Internet, do your thing. I want a pair.



Photo by Gareth Cattermole / Getty Images.

It marks her third duet with Nas

Here are some words that I never expected to read or hear again: There is a new song with Amy Winehouse. But here we are in 2019, and Salaam Remi has granted me a wish. On Valentine's Day, the Grammy-nominated producer and frequent Winehouse collaborator (also responsible for hits like Miguel's "Come Through & Chill") released "Find My Love" which features rapper Nas and that powerful and haunting voice that I have come to love and cherish so dearly.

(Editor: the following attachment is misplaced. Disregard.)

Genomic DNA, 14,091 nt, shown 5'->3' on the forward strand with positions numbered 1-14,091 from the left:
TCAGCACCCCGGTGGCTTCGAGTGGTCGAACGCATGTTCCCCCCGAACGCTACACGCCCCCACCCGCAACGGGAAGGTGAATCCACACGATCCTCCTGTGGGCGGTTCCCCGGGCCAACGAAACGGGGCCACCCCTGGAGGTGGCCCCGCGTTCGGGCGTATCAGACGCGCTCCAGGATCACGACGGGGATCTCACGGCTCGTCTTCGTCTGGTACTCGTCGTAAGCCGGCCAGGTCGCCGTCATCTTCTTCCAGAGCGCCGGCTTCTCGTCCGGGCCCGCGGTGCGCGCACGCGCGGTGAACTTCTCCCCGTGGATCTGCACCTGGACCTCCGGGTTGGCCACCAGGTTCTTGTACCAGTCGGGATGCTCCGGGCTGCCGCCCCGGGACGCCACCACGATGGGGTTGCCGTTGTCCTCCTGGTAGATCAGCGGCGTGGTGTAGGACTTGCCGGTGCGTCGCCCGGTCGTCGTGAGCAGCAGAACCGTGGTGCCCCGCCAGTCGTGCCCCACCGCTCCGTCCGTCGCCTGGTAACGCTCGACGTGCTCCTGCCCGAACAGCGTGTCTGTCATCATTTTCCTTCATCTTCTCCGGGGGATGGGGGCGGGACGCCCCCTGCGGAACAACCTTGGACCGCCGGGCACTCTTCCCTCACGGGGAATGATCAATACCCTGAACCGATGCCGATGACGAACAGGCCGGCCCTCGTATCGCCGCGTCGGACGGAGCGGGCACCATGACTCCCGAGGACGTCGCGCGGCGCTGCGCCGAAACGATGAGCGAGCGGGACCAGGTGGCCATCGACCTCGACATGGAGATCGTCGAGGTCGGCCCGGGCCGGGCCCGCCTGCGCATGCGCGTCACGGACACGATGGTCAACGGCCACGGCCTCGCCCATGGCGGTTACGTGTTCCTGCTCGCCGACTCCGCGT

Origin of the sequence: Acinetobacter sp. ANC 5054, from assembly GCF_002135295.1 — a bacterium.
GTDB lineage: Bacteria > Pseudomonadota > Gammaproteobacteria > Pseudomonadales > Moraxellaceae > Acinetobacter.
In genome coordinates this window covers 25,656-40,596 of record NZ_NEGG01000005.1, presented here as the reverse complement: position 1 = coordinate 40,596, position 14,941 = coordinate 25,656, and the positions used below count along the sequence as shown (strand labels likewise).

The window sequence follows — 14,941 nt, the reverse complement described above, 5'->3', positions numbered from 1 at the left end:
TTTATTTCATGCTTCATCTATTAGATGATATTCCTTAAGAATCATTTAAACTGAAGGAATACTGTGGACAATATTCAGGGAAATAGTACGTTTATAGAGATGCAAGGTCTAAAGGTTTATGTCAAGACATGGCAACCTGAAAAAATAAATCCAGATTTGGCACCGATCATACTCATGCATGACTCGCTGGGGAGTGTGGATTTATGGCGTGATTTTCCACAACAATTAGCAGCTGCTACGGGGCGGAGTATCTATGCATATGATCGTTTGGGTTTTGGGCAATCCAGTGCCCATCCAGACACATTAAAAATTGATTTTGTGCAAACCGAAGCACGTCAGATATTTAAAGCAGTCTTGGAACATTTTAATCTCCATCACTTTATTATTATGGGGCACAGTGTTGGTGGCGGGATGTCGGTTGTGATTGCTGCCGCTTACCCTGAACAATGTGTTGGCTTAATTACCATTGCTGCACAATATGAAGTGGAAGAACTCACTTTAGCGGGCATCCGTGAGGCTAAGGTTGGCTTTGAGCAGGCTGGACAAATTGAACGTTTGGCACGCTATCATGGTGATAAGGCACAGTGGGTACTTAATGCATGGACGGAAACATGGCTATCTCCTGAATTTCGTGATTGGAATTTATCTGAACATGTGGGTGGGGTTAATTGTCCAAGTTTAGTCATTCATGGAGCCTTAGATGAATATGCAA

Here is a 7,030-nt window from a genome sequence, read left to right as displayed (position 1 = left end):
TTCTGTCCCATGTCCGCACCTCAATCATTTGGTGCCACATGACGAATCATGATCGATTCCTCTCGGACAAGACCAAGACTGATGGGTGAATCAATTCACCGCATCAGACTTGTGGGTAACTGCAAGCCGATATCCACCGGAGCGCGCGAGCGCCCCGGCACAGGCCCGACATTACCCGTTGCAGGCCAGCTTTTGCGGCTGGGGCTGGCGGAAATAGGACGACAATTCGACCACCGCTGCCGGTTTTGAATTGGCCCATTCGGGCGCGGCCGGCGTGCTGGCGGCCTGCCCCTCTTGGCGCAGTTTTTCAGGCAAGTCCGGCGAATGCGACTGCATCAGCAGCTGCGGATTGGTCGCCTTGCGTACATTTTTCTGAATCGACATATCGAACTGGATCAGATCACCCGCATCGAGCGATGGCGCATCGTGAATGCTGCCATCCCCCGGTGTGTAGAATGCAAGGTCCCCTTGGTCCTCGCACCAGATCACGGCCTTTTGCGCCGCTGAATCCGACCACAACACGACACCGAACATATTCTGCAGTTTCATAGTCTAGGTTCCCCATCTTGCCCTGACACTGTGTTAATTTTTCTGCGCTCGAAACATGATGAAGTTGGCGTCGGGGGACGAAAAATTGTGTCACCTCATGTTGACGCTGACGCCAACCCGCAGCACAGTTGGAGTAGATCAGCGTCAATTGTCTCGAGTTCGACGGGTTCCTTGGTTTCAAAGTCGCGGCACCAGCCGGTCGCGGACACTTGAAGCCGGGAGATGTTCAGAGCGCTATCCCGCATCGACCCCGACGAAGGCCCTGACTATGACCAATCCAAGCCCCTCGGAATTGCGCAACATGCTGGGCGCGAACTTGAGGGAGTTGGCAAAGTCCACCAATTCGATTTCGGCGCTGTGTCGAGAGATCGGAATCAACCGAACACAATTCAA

Representatives for Remi said that the Winehouse vocals were from an old jam session the two had. Remi was a producer on both of Winehouse's albums, Frank and Back to Black. "Find My Love" marks the third time Winehouse and Nas have done duets under the direction of Remi. They were previously heard together on "Like Smoke," a single from her 2011 posthumous album Amy Winehouse Lioness: Hidden Treasures, and "Cherry Wine" from Nas' 2012 album Life Is Good. Winehouse died of alcohol poisoning on July 23, 2011, before they could complete production on her third album. My heart is still broken about it as she is by far my favorite artist.

"Find My Love" is set to appear on Remi's Do It for the Culture 2, a collection of songs curated by him. Check it out, below.